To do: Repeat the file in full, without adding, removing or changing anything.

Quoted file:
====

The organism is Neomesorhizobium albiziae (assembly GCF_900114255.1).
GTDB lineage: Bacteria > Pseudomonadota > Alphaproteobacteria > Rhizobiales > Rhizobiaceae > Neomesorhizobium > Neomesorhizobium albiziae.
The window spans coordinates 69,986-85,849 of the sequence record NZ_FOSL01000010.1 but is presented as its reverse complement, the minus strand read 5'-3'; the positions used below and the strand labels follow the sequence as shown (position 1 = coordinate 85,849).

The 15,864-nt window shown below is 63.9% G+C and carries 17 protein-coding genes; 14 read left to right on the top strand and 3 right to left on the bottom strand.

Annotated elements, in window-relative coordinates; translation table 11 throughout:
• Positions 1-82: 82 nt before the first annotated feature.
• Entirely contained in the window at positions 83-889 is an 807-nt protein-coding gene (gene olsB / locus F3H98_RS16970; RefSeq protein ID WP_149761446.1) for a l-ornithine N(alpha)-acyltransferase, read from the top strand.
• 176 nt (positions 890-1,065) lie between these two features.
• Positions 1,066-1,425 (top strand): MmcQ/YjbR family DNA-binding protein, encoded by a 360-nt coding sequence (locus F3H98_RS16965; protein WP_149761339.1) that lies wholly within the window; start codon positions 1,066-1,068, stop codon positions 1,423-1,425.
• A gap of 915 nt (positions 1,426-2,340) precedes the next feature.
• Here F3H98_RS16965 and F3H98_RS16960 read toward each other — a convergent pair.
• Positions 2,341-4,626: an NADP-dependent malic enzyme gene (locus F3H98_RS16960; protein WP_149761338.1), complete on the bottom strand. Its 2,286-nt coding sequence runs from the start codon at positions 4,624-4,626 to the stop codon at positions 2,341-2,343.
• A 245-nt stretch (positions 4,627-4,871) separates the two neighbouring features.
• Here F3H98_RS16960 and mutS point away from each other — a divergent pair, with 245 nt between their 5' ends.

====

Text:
The organism is Neomesorhizobium albiziae (assembly GCF_900114255.1).
GTDB lineage: Bacteria > Pseudomonadota > Alphaproteobacteria > Rhizobiales > Rhizobiaceae > Neomesorhizobium > Neomesorhizobium albiziae.
The window spans coordinates 69,986-85,849 of the sequence record NZ_FOSL01000010.1 but is presented as its reverse complement, the minus strand read 5'-3'; the positions used below and the strand labels follow the sequence as shown (position 1 = coordinate 85,849).

The 15,864-nt window shown below is 63.9% G+C and carries 17 protein-coding genes; 14 read left to right on the top strand and 3 right to left on the bottom strand.

Annotated elements, in window-relative coordinates; translation table 11 throughout:
• Positions 1-82: 82 nt before the first annotated feature.
• Entirely contained in the window at positions 83-889 is an 807-nt protein-coding gene (gene olsB / locus F3H98_RS16970; RefSeq protein ID WP_149761446.1) for a l-ornithine N(alpha)-acyltransferase, read from the top strand.
• 176 nt (positions 890-1,065) lie between these two features.
• Positions 1,066-1,425 (top strand): MmcQ/YjbR family DNA-binding protein, encoded by a 360-nt coding sequence (locus F3H98_RS16965; protein WP_149761339.1) that lies wholly within the window; start codon positions 1,066-1,068, stop codon positions 1,423-1,425.
• A gap of 915 nt (positions 1,426-2,340) precedes the next feature.
• Here F3H98_RS16965 and F3H98_RS16960 read toward each other — a convergent pair.
• Positions 2,341-4,626: an NADP-dependent malic enzyme gene (locus F3H98_RS16960; protein WP_149761338.1), complete on the bottom strand. Its 2,286-nt coding sequence runs from the start codon at positions 4,624-4,626 to the stop codon at positions 2,341-2,343.
• A 245-nt stretch (positions 4,627-4,871) separates the two neighbouring features.
• Here F3H98_RS16960 and mutS point away from each other — a divergent pair, with 245 nt between their 5' ends.